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It's interesting how everyone thinks they tied it all up with the plant in the back yard... they left it completely open to go anyway they wanted with season 5.
As someone else already stated, Gus's goons were in Walt's back yard. Dammit... I'm going to have to go back and watch the last like three episodes, but I don't have time until Thursday... When Walt leaves the house or enters the house over the fence is the plant there? Remember, Gus's goons came back to Walt's house while he was in there. They could've easily placed the plant after Walt came and got the money... But it'd be pretty unlikely that Walt didn't set it all up... since it wasn't Risen then all Walt would've had to do was take the cig from Jesse, poison the kid with berries somehow, then when Jesse figures it was Walt that poisoned the kid and comes to kill him Walt talks him down and turns him against Gus... pretty big gamble for Walt. Well, not really, since it was in the script, but you know what I mean. But less of a gamble for Gus to take the cig (he had someone watching Jesse and knew that Walt and him had been fighting) while Jesse's stuff was in his locker and then poison the kid with the berries. You have to go back and look at when Jesse said the smoke went missing. It was the morning after him and Walt fought. After he got to the hospital, after the kid had been poisoned. You're telling me Walt somehow snatched the cigarette when he was never anywhere near Jesse? And the kid just miraculously gets poisoned at school, hours after he saw the cigarette. My money is on Gus had someone watching Jesse, saw the fight with Walt, saw what they were talking about with the cigarette and the poison, took it while it was in his locker. Jesse tells Gus he doesn't want Walter dead, so he poisons the kid and sets it up to look like Walt did it with the plant. He was probably going to say "look, when my guys were over there we found this plant, you wanna go see it? Walt poisoned the kid, can we kill him already?" But he didn't live long enough.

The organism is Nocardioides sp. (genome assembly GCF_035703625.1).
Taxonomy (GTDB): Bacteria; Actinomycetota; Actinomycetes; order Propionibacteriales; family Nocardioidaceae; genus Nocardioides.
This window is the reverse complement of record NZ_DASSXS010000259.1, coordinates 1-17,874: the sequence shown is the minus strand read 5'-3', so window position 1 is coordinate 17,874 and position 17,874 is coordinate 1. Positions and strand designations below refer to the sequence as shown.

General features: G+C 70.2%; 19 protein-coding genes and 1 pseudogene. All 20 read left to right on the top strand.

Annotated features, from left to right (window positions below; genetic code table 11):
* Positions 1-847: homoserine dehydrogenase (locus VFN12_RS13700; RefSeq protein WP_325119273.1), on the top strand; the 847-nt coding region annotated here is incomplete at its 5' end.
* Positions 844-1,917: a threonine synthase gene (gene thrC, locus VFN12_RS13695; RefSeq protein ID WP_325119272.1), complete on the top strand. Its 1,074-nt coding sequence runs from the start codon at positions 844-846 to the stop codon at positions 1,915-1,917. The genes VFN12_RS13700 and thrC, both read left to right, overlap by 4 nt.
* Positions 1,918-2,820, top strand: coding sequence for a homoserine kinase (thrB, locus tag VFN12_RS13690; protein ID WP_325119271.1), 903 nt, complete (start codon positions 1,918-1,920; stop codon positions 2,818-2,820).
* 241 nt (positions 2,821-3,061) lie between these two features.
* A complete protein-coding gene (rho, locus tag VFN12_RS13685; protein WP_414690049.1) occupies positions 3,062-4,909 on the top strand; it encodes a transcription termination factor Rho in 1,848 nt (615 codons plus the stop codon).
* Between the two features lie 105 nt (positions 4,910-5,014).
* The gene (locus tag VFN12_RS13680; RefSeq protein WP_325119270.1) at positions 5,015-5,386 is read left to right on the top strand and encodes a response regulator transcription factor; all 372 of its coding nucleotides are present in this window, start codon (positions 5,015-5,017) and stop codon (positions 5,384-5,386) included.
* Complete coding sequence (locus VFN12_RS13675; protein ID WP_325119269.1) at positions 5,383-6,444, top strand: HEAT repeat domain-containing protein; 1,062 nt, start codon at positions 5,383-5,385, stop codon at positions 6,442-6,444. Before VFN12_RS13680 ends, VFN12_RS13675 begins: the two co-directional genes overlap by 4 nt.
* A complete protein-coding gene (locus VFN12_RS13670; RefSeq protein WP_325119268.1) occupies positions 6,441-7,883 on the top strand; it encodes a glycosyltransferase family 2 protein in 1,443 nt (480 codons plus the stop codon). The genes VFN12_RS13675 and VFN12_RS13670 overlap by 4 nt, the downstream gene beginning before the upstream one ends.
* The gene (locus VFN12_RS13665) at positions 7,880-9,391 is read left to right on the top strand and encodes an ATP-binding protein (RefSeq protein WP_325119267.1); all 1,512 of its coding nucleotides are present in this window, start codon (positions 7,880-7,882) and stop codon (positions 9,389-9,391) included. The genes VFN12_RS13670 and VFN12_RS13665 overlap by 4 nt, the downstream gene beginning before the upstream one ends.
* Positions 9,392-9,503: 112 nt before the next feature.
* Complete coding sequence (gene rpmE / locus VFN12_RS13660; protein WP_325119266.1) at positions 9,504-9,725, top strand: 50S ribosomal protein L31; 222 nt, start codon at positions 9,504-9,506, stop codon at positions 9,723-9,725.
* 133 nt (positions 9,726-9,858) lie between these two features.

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Its so impossible to predict what is going to happen next and I appreciate that everyone is predicting something a little different for season 5. I think season 5 will be about Walt trying to return to normal and put all this behind him and he will NOT be able to because of Jesse. Walt has used Jesse as a pawn but I still think that Walt truly cares for him. I think at some point, Walt will be faced with a difficult choice that may involve Jesse's death. I wonder what he would choose....

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and anyone thinking 24 is anywhere as good as this show is crazy. i bet they think terra nova is better than lost too. smh.